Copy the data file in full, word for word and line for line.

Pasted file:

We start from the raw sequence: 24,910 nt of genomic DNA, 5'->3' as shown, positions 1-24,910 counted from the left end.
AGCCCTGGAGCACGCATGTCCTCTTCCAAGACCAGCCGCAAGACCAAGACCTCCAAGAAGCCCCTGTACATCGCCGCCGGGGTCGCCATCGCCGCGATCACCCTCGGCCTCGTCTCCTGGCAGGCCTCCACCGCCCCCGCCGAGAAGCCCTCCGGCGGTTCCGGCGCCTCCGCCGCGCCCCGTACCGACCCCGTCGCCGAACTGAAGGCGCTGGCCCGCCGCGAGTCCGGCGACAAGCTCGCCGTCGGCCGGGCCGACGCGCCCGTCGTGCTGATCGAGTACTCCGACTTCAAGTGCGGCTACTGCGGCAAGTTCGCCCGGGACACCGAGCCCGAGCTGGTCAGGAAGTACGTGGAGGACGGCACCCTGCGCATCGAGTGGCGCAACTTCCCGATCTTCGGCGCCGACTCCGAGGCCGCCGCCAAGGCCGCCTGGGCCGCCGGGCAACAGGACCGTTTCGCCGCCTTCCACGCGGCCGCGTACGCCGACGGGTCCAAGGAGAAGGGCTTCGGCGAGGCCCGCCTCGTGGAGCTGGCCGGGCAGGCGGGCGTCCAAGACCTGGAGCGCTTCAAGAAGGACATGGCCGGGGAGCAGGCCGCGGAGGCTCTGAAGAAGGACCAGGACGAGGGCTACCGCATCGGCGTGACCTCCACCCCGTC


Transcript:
We start from the raw sequence: 24,910 nt of genomic DNA, 5'->3' as shown, positions 1-24,910 counted from the left end.
AGCCCTGGAGCACGCATGTCCTCTTCCAAGACCAGCCGCAAGACCAAGACCTCCAAGAAGCCCCTGTACATCGCCGCCGGGGTCGCCATCGCCGCGATCACCCTCGGCCTCGTCTCCTGGCAGGCCTCCACCGCCCCCGCCGAGAAGCCCTCCGGCGGTTCCGGCGCCTCCGCCGCGCCCCGTACCGACCCCGTCGCCGAACTGAAGGCGCTGGCCCGCCGCGAGTCCGGCGACAAGCTCGCCGTCGGCCGGGCCGACGCGCCCGTCGTGCTGATCGAGTACTCCGACTTCAAGTGCGGCTACTGCGGCAAGTTCGCCCGGGACACCGAGCCCGAGCTGGTCAGGAAGTACGTGGAGGACGGCACCCTGCGCATCGAGTGGCGCAACTTCCCGATCTTCGGCGCCGACTCCGAGGCCGCCGCCAAGGCCGCCTGGGCCGCCGGGCAACAGGACCGTTTCGCCGCCTTCCACGCGGCCGCGTACGCCGACGGGTCCAAGGAGAAGGGCTTCGGCGAGGCCCGCCTCGTGGAGCTGGCCGGGCAGGCGGGCGTCCAAGACCTGGAGCGCTTCAAGAAGGACATGGCCGGGGAGCAGGCCGCGGAGGCTCTGAAGAAGGACCAGGACGAGGGCTACCGCATCGGCGTGACCTCCACCCCGTC